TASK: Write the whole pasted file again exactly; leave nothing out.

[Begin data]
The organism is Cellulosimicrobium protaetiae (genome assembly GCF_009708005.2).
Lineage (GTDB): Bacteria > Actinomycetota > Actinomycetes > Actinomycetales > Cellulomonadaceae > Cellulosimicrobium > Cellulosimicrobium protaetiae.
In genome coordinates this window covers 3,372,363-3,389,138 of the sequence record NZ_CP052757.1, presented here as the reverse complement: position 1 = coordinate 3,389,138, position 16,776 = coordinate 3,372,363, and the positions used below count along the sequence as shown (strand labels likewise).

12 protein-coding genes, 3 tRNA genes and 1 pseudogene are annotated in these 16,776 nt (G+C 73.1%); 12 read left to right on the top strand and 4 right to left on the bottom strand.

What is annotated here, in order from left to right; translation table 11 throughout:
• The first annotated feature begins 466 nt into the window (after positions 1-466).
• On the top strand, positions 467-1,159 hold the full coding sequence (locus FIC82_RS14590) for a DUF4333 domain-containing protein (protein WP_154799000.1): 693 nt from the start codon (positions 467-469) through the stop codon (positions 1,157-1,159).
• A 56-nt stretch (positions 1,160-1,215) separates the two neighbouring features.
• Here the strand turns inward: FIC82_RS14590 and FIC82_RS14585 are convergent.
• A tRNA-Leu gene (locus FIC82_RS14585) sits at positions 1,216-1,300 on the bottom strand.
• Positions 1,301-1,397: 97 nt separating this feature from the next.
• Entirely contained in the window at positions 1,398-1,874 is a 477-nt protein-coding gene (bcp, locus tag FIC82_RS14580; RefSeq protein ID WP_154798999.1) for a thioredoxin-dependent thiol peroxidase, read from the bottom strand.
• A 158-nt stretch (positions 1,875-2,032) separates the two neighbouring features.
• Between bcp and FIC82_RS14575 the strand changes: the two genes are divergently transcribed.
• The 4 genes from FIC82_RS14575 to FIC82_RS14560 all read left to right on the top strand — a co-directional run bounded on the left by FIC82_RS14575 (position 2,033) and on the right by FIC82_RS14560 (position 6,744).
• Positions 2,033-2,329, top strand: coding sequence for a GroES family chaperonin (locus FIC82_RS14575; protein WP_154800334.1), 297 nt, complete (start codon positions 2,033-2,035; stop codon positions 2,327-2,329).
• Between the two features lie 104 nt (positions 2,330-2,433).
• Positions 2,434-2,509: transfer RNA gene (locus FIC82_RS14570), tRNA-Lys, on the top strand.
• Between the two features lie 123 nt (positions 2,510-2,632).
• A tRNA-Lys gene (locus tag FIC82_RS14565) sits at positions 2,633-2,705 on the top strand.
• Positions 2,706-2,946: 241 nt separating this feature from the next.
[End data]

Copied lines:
The organism is Cellulosimicrobium protaetiae (genome assembly GCF_009708005.2).
Lineage (GTDB): Bacteria > Actinomycetota > Actinomycetes > Actinomycetales > Cellulomonadaceae > Cellulosimicrobium > Cellulosimicrobium protaetiae.
In genome coordinates this window covers 3,372,363-3,389,138 of the sequence record NZ_CP052757.1, presented here as the reverse complement: position 1 = coordinate 3,389,138, position 16,776 = coordinate 3,372,363, and the positions used below count along the sequence as shown (strand labels likewise).

12 protein-coding genes, 3 tRNA genes and 1 pseudogene are annotated in these 16,776 nt (G+C 73.1%); 12 read left to right on the top strand and 4 right to left on the bottom strand.

What is annotated here, in order from left to right; translation table 11 throughout:
• The first annotated feature begins 466 nt into the window (after positions 1-466).
• On the top strand, positions 467-1,159 hold the full coding sequence (locus FIC82_RS14590) for a DUF4333 domain-containing protein (protein WP_154799000.1): 693 nt from the start codon (positions 467-469) through the stop codon (positions 1,157-1,159).
• A 56-nt stretch (positions 1,160-1,215) separates the two neighbouring features.
• Here the strand turns inward: FIC82_RS14590 and FIC82_RS14585 are convergent.
• A tRNA-Leu gene (locus FIC82_RS14585) sits at positions 1,216-1,300 on the bottom strand.
• Positions 1,301-1,397: 97 nt separating this feature from the next.
• Entirely contained in the window at positions 1,398-1,874 is a 477-nt protein-coding gene (bcp, locus tag FIC82_RS14580; RefSeq protein ID WP_154798999.1) for a thioredoxin-dependent thiol peroxidase, read from the bottom strand.
• A 158-nt stretch (positions 1,875-2,032) separates the two neighbouring features.
• Between bcp and FIC82_RS14575 the strand changes: the two genes are divergently transcribed.
• The 4 genes from FIC82_RS14575 to FIC82_RS14560 all read left to right on the top strand — a co-directional run bounded on the left by FIC82_RS14575 (position 2,033) and on the right by FIC82_RS14560 (position 6,744).
• Positions 2,033-2,329, top strand: coding sequence for a GroES family chaperonin (locus FIC82_RS14575; protein WP_154800334.1), 297 nt, complete (start codon positions 2,033-2,035; stop codon positions 2,327-2,329).
• Between the two features lie 104 nt (positions 2,330-2,433).
• Positions 2,434-2,509: transfer RNA gene (locus FIC82_RS14570), tRNA-Lys, on the top strand.
• Between the two features lie 123 nt (positions 2,510-2,632).
• A tRNA-Lys gene (locus tag FIC82_RS14565) sits at positions 2,633-2,705 on the top strand.
• Positions 2,706-2,946: 241 nt separating this feature from the next.